1. 7.1 Fixed Directions
2. 7.2 Eigenvalues
3. 7.3 Eigenvectors
4. 7.4 Striving for More Generality
5. 7.5 The Geometry of Symmetric Matrices
7. 7.7 Repeating Maps
8. 7.8 Exercises
11. Chapter 8: 3D Geometry
1. 8.1 From 2D to 3D
2. 8.2 Cross Product
3. 8.3 Lines
4. 8.4 Planes
5. 8.5 Scalar Triple Product
6. 8.6 Application: Lighting and Shading
7. 8.7 Exercises
12. Chapter 9: Linear Maps in 3D
1. 9.1 Matrices and Linear Maps
2. 9.2 Linear Spaces
3. 9.3 Scalings
4. 9.4 Reflections
5. 9.5 Shears
6. 9.6 Rotations
7. 9.7 Projections
8. 9.8 Volumes and Linear Maps: Determinants
9. 9.9 Combining Linear Maps
10. 9.10 Inverse Matrices
11. 9.11 More on Matrices
12. 9.12 Exercises
13. Chapter 10: Affine Maps in 3D
1. 10.1 Affine Maps
2. 10.2 Translations
3. 10.3 Mapping Tetrahedra
4. 10.4 Parallel Projections
5. 10.5 Homogeneous Coordinates and Perspective Maps
6. 10.6 Exercises
14. Chapter 11: Interactions in 3D
1. 11.1 Distance Between a Point and a Plane
2. 11.2 Distance Between Two Lines
3. 11.3 Lines and Planes: Intersections
4. 11.4 Intersecting a Triangle and a Line
5. 11.5 Reflections
6. 11.6 Intersecting Three Planes
7. 11.7 Intersecting Two Planes
8. 11.8 Creating Orthonormal Coordinate Systems
9. 11.9 Exercises
15. Chapter 12: Gauss for Linear Systems
1. 12.1 The Problem
2. 12.2 The Solution via Gauss Elimination
3. 12.3 Homogeneous Linear Systems
4. 12.4 Inverse Matrices
5. 12.5 LU Decomposition
6. 12.6 Determinants
7. 12.7 Least Squares
8. 12.8 Application: Fitting Data to a Femoral Head
9. 12.9 Exercises
16. Chapter 13: Alternative System Solvers
1. 13.1 The Householder Method
2. 13.2 Vector Norms
3. 13.3 Matrix Norms
4. 13.4 The Condition Number
5. 13.5 Vector Sequences
6. 13.6 Iterative System Solvers: Gauss-Jacobi and Gauss-Seidel
7. 13.7 Exercises
17. Chapter 14: General Linear Spaces
1. 14.1 Basic Properties of Linear Spaces
2. 14.2 Linear Maps
3. 14.3 Inner Products
4. 14.4 Gram-Schmidt Orthonormalization
5. 14.5 A Gallery of Spaces
6. 14.6 Exercises
18. Chapter 15: Eigen Things Revisited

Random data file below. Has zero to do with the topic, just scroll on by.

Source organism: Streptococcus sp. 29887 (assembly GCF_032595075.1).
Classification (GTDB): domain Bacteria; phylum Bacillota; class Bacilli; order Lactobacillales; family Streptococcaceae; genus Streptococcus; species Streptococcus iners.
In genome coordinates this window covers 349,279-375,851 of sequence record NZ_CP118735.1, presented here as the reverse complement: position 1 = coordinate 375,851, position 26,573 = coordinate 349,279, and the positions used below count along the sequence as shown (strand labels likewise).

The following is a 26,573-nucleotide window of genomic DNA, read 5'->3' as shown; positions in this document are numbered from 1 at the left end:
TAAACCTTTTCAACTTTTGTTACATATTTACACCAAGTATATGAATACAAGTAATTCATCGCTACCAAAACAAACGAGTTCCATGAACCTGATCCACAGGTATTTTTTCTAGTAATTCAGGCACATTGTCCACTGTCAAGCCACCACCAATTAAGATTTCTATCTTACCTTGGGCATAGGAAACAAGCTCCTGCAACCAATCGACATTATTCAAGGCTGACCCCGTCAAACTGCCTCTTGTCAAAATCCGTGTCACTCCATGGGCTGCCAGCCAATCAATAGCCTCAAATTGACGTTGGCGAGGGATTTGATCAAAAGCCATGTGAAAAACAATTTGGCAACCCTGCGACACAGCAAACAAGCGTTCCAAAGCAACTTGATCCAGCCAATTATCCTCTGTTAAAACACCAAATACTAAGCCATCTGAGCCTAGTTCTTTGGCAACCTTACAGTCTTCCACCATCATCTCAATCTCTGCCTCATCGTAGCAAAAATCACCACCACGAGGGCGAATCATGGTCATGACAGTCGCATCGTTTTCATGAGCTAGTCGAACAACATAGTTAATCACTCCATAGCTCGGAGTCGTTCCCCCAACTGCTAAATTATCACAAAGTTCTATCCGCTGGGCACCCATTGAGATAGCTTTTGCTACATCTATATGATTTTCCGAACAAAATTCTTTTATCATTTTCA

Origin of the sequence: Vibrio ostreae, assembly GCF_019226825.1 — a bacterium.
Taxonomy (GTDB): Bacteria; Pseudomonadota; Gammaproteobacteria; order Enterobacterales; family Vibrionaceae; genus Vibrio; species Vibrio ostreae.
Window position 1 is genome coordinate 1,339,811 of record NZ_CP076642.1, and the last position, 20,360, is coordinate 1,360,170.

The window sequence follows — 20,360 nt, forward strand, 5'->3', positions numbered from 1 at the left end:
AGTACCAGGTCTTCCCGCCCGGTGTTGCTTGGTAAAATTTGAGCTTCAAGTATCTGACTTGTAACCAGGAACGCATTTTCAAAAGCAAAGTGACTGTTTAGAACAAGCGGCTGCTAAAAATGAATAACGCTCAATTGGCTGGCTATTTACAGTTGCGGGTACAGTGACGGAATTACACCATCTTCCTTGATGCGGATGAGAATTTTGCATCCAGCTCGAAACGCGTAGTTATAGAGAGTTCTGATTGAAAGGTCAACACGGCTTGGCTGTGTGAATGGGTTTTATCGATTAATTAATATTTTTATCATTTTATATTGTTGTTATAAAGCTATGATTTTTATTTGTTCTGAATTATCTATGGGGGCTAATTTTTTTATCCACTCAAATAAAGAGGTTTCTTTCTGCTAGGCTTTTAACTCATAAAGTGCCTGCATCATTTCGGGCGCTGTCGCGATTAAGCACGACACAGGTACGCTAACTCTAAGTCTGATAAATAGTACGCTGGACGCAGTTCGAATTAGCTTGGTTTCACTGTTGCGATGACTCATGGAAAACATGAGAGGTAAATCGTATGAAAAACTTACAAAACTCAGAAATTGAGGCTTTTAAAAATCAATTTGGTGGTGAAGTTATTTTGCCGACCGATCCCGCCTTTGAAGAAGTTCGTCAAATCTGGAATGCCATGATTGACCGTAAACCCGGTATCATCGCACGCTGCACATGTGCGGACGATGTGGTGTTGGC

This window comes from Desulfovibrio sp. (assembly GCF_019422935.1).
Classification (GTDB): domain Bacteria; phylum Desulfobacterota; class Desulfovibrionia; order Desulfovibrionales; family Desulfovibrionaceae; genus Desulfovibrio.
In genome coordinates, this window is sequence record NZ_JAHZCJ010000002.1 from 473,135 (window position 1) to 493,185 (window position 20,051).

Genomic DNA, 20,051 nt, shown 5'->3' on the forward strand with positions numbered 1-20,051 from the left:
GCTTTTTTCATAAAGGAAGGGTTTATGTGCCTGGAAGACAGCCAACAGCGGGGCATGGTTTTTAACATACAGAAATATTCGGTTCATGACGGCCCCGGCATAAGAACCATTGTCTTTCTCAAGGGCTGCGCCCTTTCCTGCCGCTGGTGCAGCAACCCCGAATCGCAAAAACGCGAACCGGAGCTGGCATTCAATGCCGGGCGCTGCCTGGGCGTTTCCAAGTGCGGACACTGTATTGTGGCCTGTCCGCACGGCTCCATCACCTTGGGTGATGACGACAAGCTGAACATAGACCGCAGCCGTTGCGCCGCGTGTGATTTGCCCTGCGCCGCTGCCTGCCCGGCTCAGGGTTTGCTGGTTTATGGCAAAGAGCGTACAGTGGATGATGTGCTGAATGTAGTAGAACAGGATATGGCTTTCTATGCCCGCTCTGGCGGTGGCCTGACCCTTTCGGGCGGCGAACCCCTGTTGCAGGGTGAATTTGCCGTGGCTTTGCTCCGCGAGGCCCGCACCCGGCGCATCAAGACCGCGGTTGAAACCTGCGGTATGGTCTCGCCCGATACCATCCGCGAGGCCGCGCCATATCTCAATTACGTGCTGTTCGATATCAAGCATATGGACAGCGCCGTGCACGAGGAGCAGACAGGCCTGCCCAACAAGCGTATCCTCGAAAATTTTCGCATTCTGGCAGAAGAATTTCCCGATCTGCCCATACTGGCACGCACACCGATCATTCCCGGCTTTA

1. 15.1 The Basics Revisited
2. 15.2 The Power Method
4. 15.4 Eigenfunctions
5. 15.5 Exercises
19. Chapter 16: The Singular Value Decomposition
1. 16.1 The Geometry of the 2 × 2 Case
2. 16.2 The General Case
3. 16.3 SVD Steps
4. 16.4 Singular Values and Volumes
5. 16.5 The Pseudoinverse
6. 16.6 Least Squares
7. 16.7 Application: Image Compression
8. 16.8 Principal Components Analysis
9. 16.9 Exercises
20. Chapter 17: Breaking It Up: Triangles
1. 17.1 Barycentric Coordinates
2. 17.2 Affine Invariance
3. 17.3 Some Special Points
4. 17.4 2D Triangulations
5. 17.5 A Data Structure
6. 17.6 Application: Point Location
7. 17.7 3D Triangulations
8. 17.8 Exercises
21. Chapter 18: Putting Lines Together: Polylines and Polygons
1. 18.1 Polylines
2. 18.2 Polygons
3. 18.3 Convexity
4. 18.4 Types of Polygons
5. 18.5 Unusual Polygons
6. 18.6 Turning Angles and Winding Numbers
7. 18.7 Area
8. 18.8 Application: Planarity Test
9. 18.9 Application: Inside or Outside?
10. 18.10 Exercises
22. Chapter 19: Conics
1. 19.1 The General Conic
2. 19.2 Analyzing Conics
3. 19.3 General Conic to Standard Position
4. 19.4 Exercises
23. Chapter 20: Curves
1. 20.1 Parametric Curves
2. 20.2 Properties of Bézier Curves
3. 20.3 The Matrix Form
4. 20.4 Derivatives
5. 20.5 Composite Curves
6. 20.6 The Geometry of Planar Curves
7. 20.7 Moving along a Curve
8. 20.8 Exercises
24. A: Glossary
25. B: Selected Exercise Solutions
1. Chapter 1
2. Chapter 2
3. Chapter 3
4. Chapter 4
5. Chapter 5
6. Chapter 6
7. Chapter 7
8. Chapter 8
9. Chapter 9
10. Chapter 10
11. Chapter 11
12. Chapter 12
13. Chapter 13
14. Chapter 14
15. Chapter 15
16. Chapter 16
17. Chapter 17
18. Chapter 18
19. Chapter 19
20. Chapter 20
26. Bibliography